EDIT: Let $S$ be a closed orientable 2-dimensional surface equipped with a metric with curvature $\geq \kappa$ in the sense of Alexandrov.

Questions 1. Can one define a measure $K$ on $S$ (thought to be an analogue of the Gauss curvature) satisfying the following properties:

(a) if the metric on $S$ is smooth then $K$ is the usual Gauss curvature times the Lebesgue measure.

(b) If a sequence of orientable surfaces $S_i$ with such metrics (with the same lower bound $\kappa$ on the curvatures) converges to $S$ in the Gromov-Hausdorff sense then $K_i\to K$ weakly (what is weak convergence of measures on different spaces should be made more precise, but I guess it is well known to experts).

(c) Gauss-Bonnet formula: $\int_S K=2\pi \chi(S)$.

(It is very likely that (c) follows from (a)+(b).)

Question 2. If the answer to Question 1 is positive, it seems likely that if $S$ has non-negative curvature which in some open subset is $\geq \kappa>0$ (and $S$ is orientable) then $S$ is homeomorphic to the 2-sphere. Is this consequence known to be true in the context of Alexandrov spaces? (For smooth Riemannian metrics it is well known.)

UPDATE:. The answer to both questions is YES as follows from the answer below by Thomas Richard and the comment by Anton Petrunin.

  • 1
    $\begingroup$ For question 2, you need to require that the curvature is not everywhere 0 to exclude the torus. $\endgroup$ – Thomas Richard Jun 11 '15 at 10:58
  • $\begingroup$ Actually in this context, just requiring that the curvature measure is not zero and nonnegative should be enough (which is weaker than what you require, there could be dirac masses in the curvature, think about the surface of a cube for instance). $\endgroup$ – Thomas Richard Jun 11 '15 at 11:12
  • $\begingroup$ You are right, but the notion of the curvature measure is a part of my question. Assuming that it exists, one can weaken the condition as you suggest. But if its existence is false or unknown, then Question 2 still makes sense independently of Question 1. $\endgroup$ – makt Jun 11 '15 at 11:19
  • $\begingroup$ Existence is known, I'm currently writing an answer about it. $\endgroup$ – Thomas Richard Jun 11 '15 at 11:19

The answer to question 1 is almost yes. This more or less follows from the work of A. D. Alexandrov on convex surfaces. See "The intrinsic geometry of convex surfaces" by Alexandrov, and also "Intrinsic geometry of surfaces" by A. D. Alexandrov and V. Zalgaller (which is written in a more general context).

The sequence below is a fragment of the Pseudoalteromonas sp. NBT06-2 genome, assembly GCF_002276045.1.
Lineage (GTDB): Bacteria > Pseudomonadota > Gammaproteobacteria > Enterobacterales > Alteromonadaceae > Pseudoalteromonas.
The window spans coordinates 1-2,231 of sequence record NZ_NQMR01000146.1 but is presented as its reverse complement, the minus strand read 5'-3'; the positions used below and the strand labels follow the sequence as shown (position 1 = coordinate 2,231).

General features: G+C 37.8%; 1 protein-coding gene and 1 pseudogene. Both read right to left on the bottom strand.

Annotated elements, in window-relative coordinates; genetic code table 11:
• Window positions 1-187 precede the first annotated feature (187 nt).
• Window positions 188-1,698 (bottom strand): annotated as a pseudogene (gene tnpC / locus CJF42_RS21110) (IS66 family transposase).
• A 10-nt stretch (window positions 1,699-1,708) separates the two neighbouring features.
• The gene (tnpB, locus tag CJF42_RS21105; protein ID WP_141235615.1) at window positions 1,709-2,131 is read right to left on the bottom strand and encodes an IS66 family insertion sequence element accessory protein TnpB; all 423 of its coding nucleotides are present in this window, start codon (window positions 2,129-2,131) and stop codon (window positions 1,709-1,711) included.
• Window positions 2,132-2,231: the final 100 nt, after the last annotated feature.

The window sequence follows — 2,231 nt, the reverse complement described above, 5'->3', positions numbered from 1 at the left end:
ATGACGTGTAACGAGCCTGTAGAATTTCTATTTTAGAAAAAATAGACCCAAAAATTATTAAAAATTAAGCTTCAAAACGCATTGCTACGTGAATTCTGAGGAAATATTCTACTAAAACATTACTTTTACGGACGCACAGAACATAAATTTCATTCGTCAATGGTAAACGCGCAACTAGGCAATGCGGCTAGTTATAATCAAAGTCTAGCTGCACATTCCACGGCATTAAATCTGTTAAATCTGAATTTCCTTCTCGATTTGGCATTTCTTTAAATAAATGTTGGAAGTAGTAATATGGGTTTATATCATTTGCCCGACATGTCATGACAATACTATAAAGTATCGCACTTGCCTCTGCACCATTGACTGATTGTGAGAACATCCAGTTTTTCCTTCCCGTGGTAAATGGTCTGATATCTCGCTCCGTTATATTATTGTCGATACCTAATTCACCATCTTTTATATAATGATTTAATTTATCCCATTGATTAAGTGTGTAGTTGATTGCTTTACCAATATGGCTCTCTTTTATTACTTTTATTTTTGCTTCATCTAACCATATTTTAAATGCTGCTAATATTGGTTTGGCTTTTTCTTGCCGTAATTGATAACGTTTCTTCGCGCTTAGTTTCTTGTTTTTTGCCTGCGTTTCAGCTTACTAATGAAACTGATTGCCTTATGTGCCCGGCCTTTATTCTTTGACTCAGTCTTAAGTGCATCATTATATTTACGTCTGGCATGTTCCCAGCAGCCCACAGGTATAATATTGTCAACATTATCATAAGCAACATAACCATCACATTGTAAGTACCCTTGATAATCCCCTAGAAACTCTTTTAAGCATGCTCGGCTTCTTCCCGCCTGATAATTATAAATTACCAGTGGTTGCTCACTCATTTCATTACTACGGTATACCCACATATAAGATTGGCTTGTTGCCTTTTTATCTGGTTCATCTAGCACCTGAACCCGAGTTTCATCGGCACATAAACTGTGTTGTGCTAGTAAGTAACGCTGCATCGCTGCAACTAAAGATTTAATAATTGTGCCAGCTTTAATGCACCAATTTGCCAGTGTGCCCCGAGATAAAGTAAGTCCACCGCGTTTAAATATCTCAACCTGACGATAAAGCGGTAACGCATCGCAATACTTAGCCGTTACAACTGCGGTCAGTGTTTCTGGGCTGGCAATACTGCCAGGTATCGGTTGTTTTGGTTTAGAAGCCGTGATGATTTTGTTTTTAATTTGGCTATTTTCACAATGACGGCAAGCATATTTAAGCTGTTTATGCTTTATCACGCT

Note: the curvature measure is a signed measure.

The only thing missing from these reference is continuous dependence with respect to GH convergence (which was not really in the at that time), however it is shown that the curvature measure is weakly continuous with respect to uniform convergence of the distance.

Another thing is that you need to assume a priori that your underlying topological space is a 2D surface without boundary (a closed disk with its usual metric is a perfectly legitimate alexandrov space).

The construction goes throught the following process (and actually shows why Gauss-Bonnet should hold). Let $abc$ be a geodesic (maybe convex or small enough, I don't remember the details) triangle in $S$ (considered as an simply connected region in $S$). Consider its three angles $\alpha,\beta,\gamma$, and define the excess of $abc$ to be $\alpha+\beta+\gamma-\pi$. On then sets the curvature of the interior region of $abc$ to be the excess (because one wants local Gauss-Bonnet to hold).

Then the tedious part begins, where one shows that there exists a unique measure on borel subsets of $S$ which gives this result on the interior of geodesic triangles.

For your second question, once all of this has been set up, assume that the curvature measure (call it $\omega$) of $S$ is non-negative and not zero, this implies that $\omega(S)>0$. But Gauss-Bonnet tells you that $\omega(S)=2\pi\chi(S)$. This $S$ is an orientable surface with positive Euler characteristic.

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    $\begingroup$ Yes, GH-continuity is missing in the ref, but it follows easily. $\endgroup$ – Anton Petrunin Jun 11 '15 at 22:52

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